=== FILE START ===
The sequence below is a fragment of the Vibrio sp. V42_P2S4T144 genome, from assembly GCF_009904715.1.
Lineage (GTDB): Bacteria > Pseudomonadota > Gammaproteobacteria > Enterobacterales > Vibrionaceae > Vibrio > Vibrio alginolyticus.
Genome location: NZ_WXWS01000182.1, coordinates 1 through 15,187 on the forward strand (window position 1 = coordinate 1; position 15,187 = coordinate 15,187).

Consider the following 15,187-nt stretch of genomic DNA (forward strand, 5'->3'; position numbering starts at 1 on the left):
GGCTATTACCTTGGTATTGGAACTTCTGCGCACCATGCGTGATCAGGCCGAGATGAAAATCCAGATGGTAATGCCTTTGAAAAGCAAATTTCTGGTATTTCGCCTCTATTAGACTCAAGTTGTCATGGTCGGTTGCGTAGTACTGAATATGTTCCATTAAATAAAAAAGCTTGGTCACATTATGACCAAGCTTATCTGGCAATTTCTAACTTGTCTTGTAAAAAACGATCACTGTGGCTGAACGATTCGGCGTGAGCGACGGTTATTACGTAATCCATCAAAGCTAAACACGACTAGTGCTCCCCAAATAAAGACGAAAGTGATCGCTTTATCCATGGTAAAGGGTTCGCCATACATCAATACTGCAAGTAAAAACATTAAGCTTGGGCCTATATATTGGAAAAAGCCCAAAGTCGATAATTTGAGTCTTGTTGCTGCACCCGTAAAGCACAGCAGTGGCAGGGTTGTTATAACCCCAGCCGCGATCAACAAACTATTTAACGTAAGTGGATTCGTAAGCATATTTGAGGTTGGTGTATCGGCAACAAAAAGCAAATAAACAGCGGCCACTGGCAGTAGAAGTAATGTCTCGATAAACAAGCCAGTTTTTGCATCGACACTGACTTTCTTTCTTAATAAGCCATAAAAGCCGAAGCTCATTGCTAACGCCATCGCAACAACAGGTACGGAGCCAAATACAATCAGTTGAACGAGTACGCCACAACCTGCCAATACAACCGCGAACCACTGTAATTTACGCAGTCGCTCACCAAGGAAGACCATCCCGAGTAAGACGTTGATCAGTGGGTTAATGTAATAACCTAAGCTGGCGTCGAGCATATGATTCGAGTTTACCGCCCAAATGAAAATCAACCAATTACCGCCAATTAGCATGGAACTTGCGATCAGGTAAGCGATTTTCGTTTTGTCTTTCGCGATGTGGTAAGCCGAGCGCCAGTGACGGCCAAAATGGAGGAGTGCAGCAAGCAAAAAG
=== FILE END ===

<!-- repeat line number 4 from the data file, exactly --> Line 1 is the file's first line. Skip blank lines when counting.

Consider the following 15,187-nt stretch of genomic DNA (forward strand, 5'->3'; position numbering starts at 1 on the left):